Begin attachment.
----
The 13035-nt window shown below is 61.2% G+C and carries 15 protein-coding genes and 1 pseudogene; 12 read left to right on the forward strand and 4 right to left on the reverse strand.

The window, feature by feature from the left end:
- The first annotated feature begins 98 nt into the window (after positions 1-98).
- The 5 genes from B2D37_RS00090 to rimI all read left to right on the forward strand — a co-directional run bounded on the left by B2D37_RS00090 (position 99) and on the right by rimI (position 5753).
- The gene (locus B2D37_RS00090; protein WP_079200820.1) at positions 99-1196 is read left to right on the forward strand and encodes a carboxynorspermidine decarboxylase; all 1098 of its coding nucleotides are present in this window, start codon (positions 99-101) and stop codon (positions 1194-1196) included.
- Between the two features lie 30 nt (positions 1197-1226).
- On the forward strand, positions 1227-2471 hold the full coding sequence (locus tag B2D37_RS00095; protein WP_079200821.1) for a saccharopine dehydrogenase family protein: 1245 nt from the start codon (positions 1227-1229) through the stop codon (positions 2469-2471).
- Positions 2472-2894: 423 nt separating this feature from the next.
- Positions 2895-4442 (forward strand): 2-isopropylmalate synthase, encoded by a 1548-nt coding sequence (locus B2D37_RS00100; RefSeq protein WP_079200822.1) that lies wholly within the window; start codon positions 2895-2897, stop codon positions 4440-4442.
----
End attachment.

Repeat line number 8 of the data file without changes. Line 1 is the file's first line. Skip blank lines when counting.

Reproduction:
- Positions 2472-2894: 423 nt separating this feature from the next.